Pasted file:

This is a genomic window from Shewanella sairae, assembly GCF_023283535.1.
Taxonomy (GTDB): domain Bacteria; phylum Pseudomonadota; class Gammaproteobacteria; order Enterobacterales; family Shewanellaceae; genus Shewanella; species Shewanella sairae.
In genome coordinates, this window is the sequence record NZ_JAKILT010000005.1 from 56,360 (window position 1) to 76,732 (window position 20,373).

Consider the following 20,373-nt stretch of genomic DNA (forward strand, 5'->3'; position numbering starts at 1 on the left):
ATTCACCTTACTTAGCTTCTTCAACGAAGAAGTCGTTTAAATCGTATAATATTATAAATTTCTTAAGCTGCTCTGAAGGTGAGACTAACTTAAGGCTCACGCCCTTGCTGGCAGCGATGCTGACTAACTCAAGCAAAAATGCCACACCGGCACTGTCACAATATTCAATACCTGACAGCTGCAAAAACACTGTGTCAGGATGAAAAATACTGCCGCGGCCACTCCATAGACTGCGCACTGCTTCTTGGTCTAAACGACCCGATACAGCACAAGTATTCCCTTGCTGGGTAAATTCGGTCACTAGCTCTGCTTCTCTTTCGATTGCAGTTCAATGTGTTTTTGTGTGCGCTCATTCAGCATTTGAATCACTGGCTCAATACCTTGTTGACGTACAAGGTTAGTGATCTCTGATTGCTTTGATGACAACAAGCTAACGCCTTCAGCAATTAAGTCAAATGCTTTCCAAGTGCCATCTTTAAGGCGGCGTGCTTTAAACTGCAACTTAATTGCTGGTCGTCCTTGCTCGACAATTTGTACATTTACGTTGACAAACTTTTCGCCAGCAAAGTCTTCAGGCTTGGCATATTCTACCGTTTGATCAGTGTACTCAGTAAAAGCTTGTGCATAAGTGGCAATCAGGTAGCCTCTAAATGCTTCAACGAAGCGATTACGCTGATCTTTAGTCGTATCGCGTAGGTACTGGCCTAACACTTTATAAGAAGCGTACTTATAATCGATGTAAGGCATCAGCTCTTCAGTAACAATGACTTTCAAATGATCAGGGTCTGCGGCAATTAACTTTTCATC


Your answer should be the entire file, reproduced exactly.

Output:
This is a genomic window from Shewanella sairae, assembly GCF_023283535.1.
Taxonomy (GTDB): domain Bacteria; phylum Pseudomonadota; class Gammaproteobacteria; order Enterobacterales; family Shewanellaceae; genus Shewanella; species Shewanella sairae.
In genome coordinates, this window is the sequence record NZ_JAKILT010000005.1 from 56,360 (window position 1) to 76,732 (window position 20,373).

Consider the following 20,373-nt stretch of genomic DNA (forward strand, 5'->3'; position numbering starts at 1 on the left):
ATTCACCTTACTTAGCTTCTTCAACGAAGAAGTCGTTTAAATCGTATAATATTATAAATTTCTTAAGCTGCTCTGAAGGTGAGACTAACTTAAGGCTCACGCCCTTGCTGGCAGCGATGCTGACTAACTCAAGCAAAAATGCCACACCGGCACTGTCACAATATTCAATACCTGACAGCTGCAAAAACACTGTGTCAGGATGAAAAATACTGCCGCGGCCACTCCATAGACTGCGCACTGCTTCTTGGTCTAAACGACCCGATACAGCACAAGTATTCCCTTGCTGGGTAAATTCGGTCACTAGCTCTGCTTCTCTTTCGATTGCAGTTCAATGTGTTTTTGTGTGCGCTCATTCAGCATTTGAATCACTGGCTCAATACCTTGTTGACGTACAAGGTTAGTGATCTCTGATTGCTTTGATGACAACAAGCTAACGCCTTCAGCAATTAAGTCAAATGCTTTCCAAGTGCCATCTTTAAGGCGGCGTGCTTTAAACTGCAACTTAATTGCTGGTCGTCCTTGCTCGACAATTTGTACATTTACGTTGACAAACTTTTCGCCAGCAAAGTCTTCAGGCTTGGCATATTCTACCGTTTGATCAGTGTACTCAGTAAAAGCTTGTGCATAAGTGGCAATCAGGTAGCCTCTAAATGCTTCAACGAAGCGATTACGCTGATCTTTAGTCGTATCGCGTAGGTACTGGCCTAACACTTTATAAGAAGCGTACTTATAATCGATGTAAGGCATCAGCTCTTCAGTAACAATGACTTTCAAATGATCAGGGTCTGCGGCAATTAACTTTTCATC